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For this experimental video, I contrast the original 1976 commercial about the construction of the Twin Towers with rare footage of the clean-up efforts at Ground Zero from September 2001 to May 2002. The split screen throughout the video tells a story of the various kinds of labor that surround the rise and fall of the Twin Towers: first the construction of the towers and then the clean-up following the terror attacks. Even though the attack on the towers was one of the most widely covered events in televised history, the removal of 1.8 million tons of debris with the help of first responders, specialists and volunteers received much less attention.

Footage of the clean-up at Ground Zero shows how much of the work in the first few months consisted of hundreds of volunteers equipped with buckets and often sifting through debris by hand.

Nearly two decades after the terror attacks, about 10,000 rescue/recovery workers have been diagnosed with cancer while «more than 43,000 people have been certified with a 9/11 related health condition» (THE GUARDIAN, September 2018). Even though the terror attacks of 9/11 are long behind us, they continue to claim lives with many of those affected struggling to pay their medical bills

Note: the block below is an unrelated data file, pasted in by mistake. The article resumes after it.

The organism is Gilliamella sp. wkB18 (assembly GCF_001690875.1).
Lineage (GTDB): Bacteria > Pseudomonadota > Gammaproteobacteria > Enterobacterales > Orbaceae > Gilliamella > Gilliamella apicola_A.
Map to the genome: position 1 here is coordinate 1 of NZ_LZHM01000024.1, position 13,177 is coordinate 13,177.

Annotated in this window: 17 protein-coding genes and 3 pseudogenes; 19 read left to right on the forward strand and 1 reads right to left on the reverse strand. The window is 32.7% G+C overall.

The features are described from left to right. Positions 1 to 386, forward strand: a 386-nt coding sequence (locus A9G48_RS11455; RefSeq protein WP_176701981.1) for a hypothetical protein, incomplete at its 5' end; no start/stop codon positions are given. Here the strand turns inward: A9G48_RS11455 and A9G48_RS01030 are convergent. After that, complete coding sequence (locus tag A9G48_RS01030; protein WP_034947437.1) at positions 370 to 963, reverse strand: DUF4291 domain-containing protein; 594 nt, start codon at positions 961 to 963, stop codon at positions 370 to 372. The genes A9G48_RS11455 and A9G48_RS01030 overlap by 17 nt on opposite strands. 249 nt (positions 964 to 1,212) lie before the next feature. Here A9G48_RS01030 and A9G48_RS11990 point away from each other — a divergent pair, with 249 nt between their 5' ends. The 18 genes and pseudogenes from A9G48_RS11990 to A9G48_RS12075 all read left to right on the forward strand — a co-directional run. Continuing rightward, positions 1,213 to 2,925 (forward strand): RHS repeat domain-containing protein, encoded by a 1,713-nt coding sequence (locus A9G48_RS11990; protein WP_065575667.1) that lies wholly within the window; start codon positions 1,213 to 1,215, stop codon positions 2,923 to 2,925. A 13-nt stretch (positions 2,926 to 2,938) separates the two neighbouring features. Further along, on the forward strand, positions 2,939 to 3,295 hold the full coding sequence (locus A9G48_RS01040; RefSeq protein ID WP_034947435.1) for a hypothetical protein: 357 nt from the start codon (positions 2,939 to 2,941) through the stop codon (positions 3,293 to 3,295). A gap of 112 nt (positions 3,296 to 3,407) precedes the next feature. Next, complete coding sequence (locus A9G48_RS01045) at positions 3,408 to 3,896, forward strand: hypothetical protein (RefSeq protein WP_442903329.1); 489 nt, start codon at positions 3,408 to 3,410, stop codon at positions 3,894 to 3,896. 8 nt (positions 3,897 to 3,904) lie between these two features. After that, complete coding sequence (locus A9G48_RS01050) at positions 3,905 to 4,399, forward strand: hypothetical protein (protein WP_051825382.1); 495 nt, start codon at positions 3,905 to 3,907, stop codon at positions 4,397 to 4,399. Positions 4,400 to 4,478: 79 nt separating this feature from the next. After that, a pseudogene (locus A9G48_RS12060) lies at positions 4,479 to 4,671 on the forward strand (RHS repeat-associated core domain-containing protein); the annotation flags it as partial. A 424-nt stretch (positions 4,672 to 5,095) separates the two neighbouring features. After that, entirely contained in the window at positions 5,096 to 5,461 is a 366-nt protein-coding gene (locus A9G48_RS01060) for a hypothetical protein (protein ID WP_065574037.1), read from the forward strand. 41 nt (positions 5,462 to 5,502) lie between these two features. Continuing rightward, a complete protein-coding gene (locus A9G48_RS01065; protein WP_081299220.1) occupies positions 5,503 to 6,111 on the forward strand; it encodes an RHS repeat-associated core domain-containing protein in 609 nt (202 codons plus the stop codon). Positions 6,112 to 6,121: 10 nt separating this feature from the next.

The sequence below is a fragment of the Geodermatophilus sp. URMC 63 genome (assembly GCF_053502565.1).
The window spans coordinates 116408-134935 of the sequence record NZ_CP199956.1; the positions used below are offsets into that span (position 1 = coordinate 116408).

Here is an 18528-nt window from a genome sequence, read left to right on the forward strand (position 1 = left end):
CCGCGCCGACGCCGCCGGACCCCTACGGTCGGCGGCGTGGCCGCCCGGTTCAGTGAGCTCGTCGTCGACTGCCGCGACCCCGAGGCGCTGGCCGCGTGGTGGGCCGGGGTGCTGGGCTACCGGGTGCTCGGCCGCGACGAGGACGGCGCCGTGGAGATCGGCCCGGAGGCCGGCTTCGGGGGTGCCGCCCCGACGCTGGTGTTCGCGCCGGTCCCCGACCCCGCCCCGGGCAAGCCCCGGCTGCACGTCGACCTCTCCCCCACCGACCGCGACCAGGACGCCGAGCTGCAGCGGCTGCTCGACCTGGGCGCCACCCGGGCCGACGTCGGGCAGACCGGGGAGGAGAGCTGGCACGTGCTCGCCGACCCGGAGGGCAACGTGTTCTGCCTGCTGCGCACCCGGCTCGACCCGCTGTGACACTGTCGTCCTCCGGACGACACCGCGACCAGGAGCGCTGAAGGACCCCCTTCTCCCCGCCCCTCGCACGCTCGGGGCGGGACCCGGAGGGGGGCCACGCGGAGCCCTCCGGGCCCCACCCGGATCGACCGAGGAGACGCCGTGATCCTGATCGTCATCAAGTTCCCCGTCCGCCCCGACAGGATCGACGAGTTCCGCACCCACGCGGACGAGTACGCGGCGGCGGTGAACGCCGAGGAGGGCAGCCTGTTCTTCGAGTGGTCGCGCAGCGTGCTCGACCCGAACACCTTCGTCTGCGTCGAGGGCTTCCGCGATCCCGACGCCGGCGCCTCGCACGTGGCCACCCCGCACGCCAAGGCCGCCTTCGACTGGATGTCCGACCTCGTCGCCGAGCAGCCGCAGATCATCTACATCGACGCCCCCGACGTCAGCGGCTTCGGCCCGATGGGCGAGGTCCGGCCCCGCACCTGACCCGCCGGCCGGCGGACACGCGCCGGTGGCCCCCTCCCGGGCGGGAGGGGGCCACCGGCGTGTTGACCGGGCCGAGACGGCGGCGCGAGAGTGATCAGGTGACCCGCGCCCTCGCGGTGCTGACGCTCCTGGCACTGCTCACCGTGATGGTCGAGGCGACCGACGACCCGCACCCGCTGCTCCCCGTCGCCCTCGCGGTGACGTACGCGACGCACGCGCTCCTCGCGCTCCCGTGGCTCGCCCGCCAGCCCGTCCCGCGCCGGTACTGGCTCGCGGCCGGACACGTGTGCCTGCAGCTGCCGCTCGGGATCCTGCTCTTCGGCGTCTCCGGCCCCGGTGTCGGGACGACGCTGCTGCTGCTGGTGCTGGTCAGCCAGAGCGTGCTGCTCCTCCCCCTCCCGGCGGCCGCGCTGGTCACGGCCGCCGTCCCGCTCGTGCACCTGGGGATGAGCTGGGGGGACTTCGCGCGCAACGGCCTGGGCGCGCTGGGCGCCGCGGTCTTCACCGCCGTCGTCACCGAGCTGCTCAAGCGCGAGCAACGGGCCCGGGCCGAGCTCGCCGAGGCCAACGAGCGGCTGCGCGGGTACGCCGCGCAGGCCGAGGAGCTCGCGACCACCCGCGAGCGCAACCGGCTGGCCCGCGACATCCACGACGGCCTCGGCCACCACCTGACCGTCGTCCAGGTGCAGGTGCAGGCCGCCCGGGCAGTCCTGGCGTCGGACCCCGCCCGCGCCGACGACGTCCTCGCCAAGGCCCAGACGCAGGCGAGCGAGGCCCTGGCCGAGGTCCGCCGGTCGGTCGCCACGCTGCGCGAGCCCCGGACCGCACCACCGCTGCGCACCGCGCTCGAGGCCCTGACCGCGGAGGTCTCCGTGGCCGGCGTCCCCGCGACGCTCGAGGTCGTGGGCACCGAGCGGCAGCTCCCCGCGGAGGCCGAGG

Born in Poland, Viktor Witkowski is a visual artist and filmmaker who lives and works in Vermont (USA) and Leipzig (Germany).

Viktor earned a Master’s Degree in Art Education, Art History and Studio Art from the Hochschule für Bildende Künste Braunschweig (HBK Braunschweig, Germany) in 2006 and a MFA in Visual Arts from Rutgers University in 2010.


My paintings and films generally address questions surrounding the representation of history, displacement, political conflict and violence. My work is driven by a deeply personal agenda: after martial law had been lifted in Poland in 1983, my parents decided to flee to what used to be West Germany in order to escape uncertainty and oppression. Ultimately, my work shows that politics and history are anything but theoretical constructs. On the contrary, these conditions affect people’s minds, hearts and everyday lives.

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